The wind has changed in more senses than the literal. With Scene IV, Shaw's play reaches a turning point as Joan's campaign did with Scene III. Until this point, Shaw has focused on Joan's supporters. Now, her opponents take the stage. Ironically, representatives of the two great, opposing armies of England and France find common ground, though for different reasons, in their desire to see Joan's cause brought to an end. Scene IV thus offers further, ample evidence of Shaw's technique (which he announced in his preface) of having characters speak as though they possessed the one-step-removed, dispassionate understanding of their own time and situation that Shaw possesses. Cauchon's assessment of Joan as a heretic rather than a witch, for example, shows that the bishop understands the true nature of the alleged threat that Joan represents: the threats of proto-Protestantism that undercuts the Church's magisterial authority, and of fledgling Nationalism that undercuts the authority of the medieval feudal system. The historical Cauchon would not, of course, have spoken in such terms; but Shaw enables his theatrical Cauchon to do so in order to dramatize the interplay of these various social forces.
In keeping with the spirit of Shaw's preface, which continually forces the modern era to justify its (in Shaw's eyes unjustifiable) sense of superiority to the Middle Ages, readers may choose to reflect on Cauchon's comment that, in a world where Joan's individualistic "Protestantism" becomes the spirit of the age, life will be filled with more blood, fury, and devastation. How many times have these terms proved apt to describe the post-medieval course of human civilization, especially in the 20th century in the early years of which Shaw was writing Saint Joan, having just witnessed the disillusioning horrors of World War I? To be sure, few, if any, in 21st century American society would choose to live under the structures of feudal aristocracy and medieval ecclesiastical power. Even so, we might pause to ask if our society could benefit from some arrangement in which "the individual soul" is not the ultimate seat of authority. Readers may ask: What institutions, if any, possess the potential of unifying society without crushing individual freedom and responsibility? Can the two goals be mutually achieved, or must they always remain in tension-and, if so, how can the tension be a creative one?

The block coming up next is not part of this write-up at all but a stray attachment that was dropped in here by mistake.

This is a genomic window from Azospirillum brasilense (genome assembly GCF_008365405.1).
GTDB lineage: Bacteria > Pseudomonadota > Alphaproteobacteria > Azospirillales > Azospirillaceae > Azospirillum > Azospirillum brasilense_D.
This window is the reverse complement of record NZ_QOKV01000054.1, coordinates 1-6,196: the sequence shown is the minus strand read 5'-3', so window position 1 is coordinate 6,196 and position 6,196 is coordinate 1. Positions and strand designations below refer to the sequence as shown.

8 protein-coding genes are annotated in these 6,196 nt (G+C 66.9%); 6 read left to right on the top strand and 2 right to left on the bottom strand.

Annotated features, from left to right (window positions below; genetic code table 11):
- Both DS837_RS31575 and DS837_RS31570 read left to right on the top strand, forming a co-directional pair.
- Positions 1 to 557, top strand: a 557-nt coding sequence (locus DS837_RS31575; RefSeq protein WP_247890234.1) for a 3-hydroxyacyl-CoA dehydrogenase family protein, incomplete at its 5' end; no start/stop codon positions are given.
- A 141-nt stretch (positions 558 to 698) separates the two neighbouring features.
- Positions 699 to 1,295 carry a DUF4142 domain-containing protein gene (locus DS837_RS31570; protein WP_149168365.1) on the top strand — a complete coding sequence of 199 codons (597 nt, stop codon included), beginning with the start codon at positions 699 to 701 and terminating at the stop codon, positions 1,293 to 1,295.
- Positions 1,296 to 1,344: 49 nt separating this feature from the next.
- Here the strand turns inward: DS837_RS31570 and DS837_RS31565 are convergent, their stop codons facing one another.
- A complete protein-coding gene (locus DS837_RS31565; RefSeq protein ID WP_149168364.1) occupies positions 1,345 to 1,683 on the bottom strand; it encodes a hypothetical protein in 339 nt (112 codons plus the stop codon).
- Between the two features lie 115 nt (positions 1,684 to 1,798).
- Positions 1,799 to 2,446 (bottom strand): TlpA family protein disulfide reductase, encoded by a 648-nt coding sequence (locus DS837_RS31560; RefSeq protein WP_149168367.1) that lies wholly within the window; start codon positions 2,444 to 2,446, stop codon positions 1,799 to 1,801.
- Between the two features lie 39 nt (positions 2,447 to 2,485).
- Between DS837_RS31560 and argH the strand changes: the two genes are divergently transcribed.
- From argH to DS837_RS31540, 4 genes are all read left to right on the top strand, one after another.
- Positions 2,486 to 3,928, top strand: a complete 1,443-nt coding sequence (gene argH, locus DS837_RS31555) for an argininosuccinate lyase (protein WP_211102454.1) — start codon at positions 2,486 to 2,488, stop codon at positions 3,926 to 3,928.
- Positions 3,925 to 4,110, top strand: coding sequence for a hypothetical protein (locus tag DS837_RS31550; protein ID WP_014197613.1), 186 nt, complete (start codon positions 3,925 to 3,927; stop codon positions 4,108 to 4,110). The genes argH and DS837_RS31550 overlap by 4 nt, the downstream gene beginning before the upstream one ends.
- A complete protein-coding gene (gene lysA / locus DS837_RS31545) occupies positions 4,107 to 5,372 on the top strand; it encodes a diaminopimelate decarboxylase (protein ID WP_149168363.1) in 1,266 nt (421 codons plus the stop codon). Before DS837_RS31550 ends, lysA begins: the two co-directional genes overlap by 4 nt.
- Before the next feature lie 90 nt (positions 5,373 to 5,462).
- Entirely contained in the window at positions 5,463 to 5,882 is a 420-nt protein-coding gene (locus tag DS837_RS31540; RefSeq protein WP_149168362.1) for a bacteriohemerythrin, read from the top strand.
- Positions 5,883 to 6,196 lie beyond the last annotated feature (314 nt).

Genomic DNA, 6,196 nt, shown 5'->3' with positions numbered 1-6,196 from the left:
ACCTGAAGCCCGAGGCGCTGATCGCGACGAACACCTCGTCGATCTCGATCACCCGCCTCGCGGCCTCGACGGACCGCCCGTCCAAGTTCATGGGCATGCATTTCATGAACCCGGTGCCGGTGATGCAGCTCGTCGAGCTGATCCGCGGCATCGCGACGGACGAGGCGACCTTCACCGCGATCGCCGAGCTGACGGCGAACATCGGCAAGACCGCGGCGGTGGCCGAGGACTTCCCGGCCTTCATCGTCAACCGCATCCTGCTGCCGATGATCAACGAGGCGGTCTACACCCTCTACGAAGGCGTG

Readers should note, in passing, that the word "Protestant," applied to Joan not only in this scene but also in the preface, was an originally pejorative term (as it is in Warwick's speech) that did not arise until the 16th century. In its essential meaning, however-literally, one who protests-it is applicable not only to Joan but also to Hus and Wycliffe, whom Cauchon mentions. These two men were reformers of the Catholic Church who preceded the Protestant Reformation. Jan Hus was a Czech who attacked clergy corruption and claims of infallibility; John Wycliffe denied the doctrine of transubstantiation (i.e., the teaching that the bread and wine of the Mass literally become the body and blood of Jesus when the priest consecrates them) and began the first translation of the Bible into English.